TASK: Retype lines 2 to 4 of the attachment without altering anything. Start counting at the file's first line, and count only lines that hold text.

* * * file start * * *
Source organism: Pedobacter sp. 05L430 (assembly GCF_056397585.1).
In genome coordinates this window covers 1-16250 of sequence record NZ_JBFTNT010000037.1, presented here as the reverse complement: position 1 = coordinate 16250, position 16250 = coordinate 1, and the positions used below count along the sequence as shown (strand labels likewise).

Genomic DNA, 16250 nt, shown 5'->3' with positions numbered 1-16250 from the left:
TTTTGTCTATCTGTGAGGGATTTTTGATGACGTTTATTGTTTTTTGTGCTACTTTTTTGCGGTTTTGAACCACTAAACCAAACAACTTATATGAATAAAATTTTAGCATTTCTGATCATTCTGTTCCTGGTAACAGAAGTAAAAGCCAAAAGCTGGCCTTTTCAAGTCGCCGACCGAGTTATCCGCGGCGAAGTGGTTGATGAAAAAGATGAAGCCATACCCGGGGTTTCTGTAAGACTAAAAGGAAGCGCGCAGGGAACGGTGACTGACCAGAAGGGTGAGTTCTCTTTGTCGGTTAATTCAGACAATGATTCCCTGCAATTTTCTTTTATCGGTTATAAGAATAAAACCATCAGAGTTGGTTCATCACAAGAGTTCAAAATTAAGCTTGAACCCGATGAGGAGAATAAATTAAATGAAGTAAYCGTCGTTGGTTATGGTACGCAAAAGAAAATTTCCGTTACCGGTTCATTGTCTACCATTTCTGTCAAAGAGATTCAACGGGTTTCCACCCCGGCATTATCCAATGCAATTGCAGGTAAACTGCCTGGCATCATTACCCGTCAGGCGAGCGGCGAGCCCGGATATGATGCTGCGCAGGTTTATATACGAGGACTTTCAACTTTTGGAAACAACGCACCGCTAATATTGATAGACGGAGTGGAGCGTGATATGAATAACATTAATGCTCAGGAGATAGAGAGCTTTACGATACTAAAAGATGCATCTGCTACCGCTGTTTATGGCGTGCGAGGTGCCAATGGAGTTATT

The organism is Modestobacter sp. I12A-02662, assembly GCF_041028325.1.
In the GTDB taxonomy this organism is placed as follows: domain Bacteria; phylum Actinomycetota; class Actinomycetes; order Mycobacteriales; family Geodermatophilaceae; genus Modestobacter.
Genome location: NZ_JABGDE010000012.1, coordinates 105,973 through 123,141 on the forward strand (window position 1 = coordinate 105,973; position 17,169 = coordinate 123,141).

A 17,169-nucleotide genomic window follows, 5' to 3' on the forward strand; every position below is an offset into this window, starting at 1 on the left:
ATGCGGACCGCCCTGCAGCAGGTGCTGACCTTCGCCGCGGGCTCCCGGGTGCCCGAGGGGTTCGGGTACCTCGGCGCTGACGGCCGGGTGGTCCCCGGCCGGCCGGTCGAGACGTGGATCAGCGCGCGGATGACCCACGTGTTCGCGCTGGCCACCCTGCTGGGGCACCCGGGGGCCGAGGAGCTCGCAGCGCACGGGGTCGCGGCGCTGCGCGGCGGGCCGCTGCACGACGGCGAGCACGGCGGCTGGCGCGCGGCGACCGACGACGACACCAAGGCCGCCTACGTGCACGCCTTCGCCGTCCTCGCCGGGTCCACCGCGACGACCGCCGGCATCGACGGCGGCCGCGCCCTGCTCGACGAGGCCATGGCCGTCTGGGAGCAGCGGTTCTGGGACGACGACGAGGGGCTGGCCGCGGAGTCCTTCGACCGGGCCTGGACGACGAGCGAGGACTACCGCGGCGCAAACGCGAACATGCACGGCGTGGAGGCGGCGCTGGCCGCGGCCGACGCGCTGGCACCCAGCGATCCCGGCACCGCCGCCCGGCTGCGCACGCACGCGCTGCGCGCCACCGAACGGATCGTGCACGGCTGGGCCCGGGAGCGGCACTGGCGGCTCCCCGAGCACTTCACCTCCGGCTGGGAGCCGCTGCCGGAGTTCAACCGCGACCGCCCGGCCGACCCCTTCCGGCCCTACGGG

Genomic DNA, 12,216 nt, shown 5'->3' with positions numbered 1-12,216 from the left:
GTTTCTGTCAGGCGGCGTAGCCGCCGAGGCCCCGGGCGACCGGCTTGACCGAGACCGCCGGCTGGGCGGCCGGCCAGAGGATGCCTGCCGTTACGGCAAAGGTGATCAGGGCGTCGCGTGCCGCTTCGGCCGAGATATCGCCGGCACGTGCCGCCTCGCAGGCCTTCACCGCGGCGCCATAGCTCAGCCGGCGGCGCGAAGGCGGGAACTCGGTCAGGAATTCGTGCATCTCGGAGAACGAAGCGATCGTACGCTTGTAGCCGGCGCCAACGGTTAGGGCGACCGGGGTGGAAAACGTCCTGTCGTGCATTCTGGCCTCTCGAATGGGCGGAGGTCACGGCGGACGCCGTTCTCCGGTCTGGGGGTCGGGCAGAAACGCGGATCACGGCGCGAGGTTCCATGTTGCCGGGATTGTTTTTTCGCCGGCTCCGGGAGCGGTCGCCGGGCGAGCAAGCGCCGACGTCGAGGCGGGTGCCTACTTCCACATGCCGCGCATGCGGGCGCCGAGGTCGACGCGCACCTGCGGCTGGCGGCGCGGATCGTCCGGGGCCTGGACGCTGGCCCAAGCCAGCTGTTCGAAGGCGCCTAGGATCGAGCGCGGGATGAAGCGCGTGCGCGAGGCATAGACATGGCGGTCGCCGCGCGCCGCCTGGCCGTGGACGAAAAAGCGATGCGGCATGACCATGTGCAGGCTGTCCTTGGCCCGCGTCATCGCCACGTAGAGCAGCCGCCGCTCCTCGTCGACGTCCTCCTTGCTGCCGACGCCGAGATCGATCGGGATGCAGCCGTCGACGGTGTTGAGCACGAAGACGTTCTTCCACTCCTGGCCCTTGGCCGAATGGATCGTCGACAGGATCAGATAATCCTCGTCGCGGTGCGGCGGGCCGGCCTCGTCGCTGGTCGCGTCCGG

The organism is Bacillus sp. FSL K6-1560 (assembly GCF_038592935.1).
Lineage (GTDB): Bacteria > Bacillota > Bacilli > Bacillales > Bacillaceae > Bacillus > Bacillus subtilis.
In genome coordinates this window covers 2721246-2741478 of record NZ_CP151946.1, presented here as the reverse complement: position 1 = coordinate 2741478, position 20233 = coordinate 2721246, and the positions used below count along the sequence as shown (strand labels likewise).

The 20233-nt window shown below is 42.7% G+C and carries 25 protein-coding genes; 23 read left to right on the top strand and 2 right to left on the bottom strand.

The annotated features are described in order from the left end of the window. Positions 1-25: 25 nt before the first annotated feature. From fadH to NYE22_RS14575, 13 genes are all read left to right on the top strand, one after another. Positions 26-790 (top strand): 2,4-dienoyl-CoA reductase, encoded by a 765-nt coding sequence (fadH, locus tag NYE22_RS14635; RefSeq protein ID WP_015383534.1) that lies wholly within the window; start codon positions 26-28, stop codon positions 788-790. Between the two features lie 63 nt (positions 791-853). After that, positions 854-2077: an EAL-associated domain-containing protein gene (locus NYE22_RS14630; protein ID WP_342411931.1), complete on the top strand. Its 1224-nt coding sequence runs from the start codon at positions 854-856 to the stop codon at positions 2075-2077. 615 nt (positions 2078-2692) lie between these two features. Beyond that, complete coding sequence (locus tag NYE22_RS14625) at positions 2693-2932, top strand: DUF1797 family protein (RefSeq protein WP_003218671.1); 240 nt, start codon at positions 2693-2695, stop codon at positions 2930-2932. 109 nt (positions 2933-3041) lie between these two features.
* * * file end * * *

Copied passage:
In genome coordinates this window covers 1-16250 of sequence record NZ_JBFTNT010000037.1, presented here as the reverse complement: position 1 = coordinate 16250, position 16250 = coordinate 1, and the positions used below count along the sequence as shown (strand labels likewise).

Genomic DNA, 16250 nt, shown 5'->3' with positions numbered 1-16250 from the left:
TTTTGTCTATCTGTGAGGGATTTTTGATGACGTTTATTGTTTTTTGTGCTACTTTTTTGCGGTTTTGAACCACTAAACCAAACAACTTATATGAATAAAATTTTAGCATTTCTGATCATTCTGTTCCTGGTAACAGAAGTAAAAGCCAAAAGCTGGCCTTTTCAAGTCGCCGACCGAGTTATCCGCGGCGAAGTGGTTGATGAAAAAGATGAAGCCATACCCGGGGTTTCTGTAAGACTAAAAGGAAGCGCGCAGGGAACGGTGACTGACCAGAAGGGTGAGTTCTCTTTGTCGGTTAATTCAGACAATGATTCCCTGCAATTTTCTTTTATCGGTTATAAGAATAAAACCATCAGAGTTGGTTCATCACAAGAGTTCAAAATTAAGCTTGAACCCGATGAGGAGAATAAATTAAATGAAGTAAYCGTCGTTGGTTATGGTACGCAAAAGAAAATTTCCGTTACCGGTTCATTGTCTACCATTTCTGTCAAAGAGATTCAACGGGTTTCCACCCCGGCATTATCCAATGCAATTGCAGGTAAACTGCCTGGCATCATTACCCGTCAGGCGAGCGGCGAGCCCGGATATGATGCTGCGCAGGTTTATATACGAGGACTTTCAACTTTTGGAAACAACGCACCGCTAATATTGATAGACGGAGTGGAGCGTGATATGAATAACATTAATGCTCAGGAGATAGAGAGCTTTACGATACTAAAAGATGCATCTGCTACCGCTGTTTATGGCGTGCGAGGTGCCAATGGAGTTATT